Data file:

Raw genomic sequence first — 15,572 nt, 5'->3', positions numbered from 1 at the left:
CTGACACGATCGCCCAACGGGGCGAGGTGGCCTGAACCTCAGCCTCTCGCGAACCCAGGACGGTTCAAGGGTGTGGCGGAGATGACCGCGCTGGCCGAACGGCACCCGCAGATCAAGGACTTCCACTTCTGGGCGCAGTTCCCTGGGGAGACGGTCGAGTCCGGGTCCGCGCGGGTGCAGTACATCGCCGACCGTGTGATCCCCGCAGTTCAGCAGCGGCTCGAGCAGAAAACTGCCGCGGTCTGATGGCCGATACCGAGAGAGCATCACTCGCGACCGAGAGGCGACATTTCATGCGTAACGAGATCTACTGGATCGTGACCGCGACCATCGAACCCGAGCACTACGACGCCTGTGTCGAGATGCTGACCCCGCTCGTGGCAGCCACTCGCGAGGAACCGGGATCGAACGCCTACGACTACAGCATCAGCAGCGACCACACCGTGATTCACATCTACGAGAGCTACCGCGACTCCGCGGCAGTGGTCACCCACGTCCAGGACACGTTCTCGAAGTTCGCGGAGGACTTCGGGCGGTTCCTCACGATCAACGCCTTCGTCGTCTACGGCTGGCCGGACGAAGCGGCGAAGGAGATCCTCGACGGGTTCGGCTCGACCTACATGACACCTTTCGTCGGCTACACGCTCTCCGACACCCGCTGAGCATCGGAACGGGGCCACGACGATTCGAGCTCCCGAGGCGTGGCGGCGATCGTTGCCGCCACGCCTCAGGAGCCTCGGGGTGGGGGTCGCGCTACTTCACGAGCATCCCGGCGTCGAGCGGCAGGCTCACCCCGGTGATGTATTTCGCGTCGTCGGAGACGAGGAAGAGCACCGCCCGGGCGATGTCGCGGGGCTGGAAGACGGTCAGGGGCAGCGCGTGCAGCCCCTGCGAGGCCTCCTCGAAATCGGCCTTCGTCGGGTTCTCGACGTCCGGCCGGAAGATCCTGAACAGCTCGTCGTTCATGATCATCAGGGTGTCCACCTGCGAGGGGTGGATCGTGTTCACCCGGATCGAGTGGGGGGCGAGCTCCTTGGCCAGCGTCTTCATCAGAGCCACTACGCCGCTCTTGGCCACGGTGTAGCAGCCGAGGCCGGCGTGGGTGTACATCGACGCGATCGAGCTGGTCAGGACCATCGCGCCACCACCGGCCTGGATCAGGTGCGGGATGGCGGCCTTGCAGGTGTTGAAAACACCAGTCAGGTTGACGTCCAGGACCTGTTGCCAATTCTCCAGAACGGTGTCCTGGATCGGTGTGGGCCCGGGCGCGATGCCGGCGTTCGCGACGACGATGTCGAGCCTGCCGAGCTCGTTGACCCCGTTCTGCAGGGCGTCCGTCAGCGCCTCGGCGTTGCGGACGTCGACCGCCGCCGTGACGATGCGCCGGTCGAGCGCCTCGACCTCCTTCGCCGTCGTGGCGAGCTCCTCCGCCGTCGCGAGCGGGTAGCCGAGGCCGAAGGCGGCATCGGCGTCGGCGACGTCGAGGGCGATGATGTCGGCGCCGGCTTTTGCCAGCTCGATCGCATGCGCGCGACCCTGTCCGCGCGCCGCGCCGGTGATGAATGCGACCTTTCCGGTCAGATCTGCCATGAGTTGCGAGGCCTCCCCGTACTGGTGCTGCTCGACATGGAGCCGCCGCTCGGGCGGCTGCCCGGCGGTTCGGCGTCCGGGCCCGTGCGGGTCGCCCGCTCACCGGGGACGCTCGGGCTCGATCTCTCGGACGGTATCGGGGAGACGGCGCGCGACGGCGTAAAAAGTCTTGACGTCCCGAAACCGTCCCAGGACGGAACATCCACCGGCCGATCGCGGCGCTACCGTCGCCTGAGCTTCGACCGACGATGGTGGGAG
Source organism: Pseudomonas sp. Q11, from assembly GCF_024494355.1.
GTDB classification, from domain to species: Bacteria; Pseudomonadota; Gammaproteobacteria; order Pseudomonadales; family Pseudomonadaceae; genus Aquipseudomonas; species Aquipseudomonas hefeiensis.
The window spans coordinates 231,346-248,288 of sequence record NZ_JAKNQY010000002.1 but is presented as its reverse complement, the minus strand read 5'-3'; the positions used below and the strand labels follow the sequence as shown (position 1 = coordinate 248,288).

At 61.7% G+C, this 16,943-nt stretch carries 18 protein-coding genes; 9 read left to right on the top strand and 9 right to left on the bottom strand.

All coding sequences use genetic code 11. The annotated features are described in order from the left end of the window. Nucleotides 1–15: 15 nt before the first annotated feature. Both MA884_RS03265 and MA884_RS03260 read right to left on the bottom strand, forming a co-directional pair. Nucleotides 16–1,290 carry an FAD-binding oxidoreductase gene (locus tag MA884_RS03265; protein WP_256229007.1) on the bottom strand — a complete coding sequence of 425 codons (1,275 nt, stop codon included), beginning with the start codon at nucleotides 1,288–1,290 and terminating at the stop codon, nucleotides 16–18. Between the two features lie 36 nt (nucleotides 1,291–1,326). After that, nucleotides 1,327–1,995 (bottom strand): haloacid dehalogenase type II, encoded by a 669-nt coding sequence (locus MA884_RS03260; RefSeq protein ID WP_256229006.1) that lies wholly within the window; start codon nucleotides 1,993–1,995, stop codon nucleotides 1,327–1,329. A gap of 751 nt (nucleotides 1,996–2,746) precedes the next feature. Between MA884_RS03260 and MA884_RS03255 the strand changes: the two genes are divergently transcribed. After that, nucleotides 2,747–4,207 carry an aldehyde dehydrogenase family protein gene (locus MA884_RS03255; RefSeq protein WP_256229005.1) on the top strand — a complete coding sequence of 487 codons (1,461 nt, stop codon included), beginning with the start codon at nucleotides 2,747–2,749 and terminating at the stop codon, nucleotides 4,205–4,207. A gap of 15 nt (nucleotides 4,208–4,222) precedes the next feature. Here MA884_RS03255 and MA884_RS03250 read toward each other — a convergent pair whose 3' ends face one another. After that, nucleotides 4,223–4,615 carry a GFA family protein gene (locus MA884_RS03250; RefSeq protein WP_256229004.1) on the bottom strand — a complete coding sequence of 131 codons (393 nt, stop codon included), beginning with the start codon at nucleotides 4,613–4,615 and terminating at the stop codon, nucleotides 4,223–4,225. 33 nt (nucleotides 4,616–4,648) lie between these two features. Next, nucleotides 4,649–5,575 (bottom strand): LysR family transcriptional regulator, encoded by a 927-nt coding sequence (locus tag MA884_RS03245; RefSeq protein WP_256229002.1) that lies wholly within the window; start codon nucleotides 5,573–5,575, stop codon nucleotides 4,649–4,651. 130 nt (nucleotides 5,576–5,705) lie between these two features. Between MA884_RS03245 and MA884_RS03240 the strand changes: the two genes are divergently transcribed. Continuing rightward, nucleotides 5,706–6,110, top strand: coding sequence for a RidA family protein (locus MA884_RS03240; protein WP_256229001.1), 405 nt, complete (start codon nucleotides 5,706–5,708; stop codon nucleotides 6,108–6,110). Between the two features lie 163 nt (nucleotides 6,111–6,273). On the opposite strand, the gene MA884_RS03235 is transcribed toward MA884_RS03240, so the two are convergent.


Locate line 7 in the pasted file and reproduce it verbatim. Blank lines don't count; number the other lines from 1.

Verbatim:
All coding sequences use genetic code 11. The annotated features are described in order from the left end of the window. Nucleotides 1–15: 15 nt before the first annotated feature. Both MA884_RS03265 and MA884_RS03260 read right to left on the bottom strand, forming a co-directional pair. Nucleotides 16–1,290 carry an FAD-binding oxidoreductase gene (locus tag MA884_RS03265; protein WP_256229007.1) on the bottom strand — a complete coding sequence of 425 codons (1,275 nt, stop codon included), beginning with the start codon at nucleotides 1,288–1,290 and terminating at the stop codon, nucleotides 16–18. Between the two features lie 36 nt (nucleotides 1,291–1,326). After that, nucleotides 1,327–1,995 (bottom strand): haloacid dehalogenase type II, encoded by a 669-nt coding sequence (locus MA884_RS03260; RefSeq protein ID WP_256229006.1) that lies wholly within the window; start codon nucleotides 1,993–1,995, stop codon nucleotides 1,327–1,329. A gap of 751 nt (nucleotides 1,996–2,746) precedes the next feature. Between MA884_RS03260 and MA884_RS03255 the strand changes: the two genes are divergently transcribed. After that, nucleotides 2,747–4,207 carry an aldehyde dehydrogenase family protein gene (locus MA884_RS03255; RefSeq protein WP_256229005.1) on the top strand — a complete coding sequence of 487 codons (1,461 nt, stop codon included), beginning with the start codon at nucleotides 2,747–2,749 and terminating at the stop codon, nucleotides 4,205–4,207. A gap of 15 nt (nucleotides 4,208–4,222) precedes the next feature. Here MA884_RS03255 and MA884_RS03250 read toward each other — a convergent pair whose 3' ends face one another. After that, nucleotides 4,223–4,615 carry a GFA family protein gene (locus MA884_RS03250; RefSeq protein WP_256229004.1) on the bottom strand — a complete coding sequence of 131 codons (393 nt, stop codon included), beginning with the start codon at nucleotides 4,613–4,615 and terminating at the stop codon, nucleotides 4,223–4,225. 33 nt (nucleotides 4,616–4,648) lie between these two features. Next, nucleotides 4,649–5,575 (bottom strand): LysR family transcriptional regulator, encoded by a 927-nt coding sequence (locus tag MA884_RS03245; RefSeq protein WP_256229002.1) that lies wholly within the window; start codon nucleotides 5,573–5,575, stop codon nucleotides 4,649–4,651. 130 nt (nucleotides 5,576–5,705) lie between these two features. Between MA884_RS03245 and MA884_RS03240 the strand changes: the two genes are divergently transcribed. Continuing rightward, nucleotides 5,706–6,110, top strand: coding sequence for a RidA family protein (locus MA884_RS03240; protein WP_256229001.1), 405 nt, complete (start codon nucleotides 5,706–5,708; stop codon nucleotides 6,108–6,110). Between the two features lie 163 nt (nucleotides 6,111–6,273). On the opposite strand, the gene MA884_RS03235 is transcribed toward MA884_RS03240, so the two are convergent.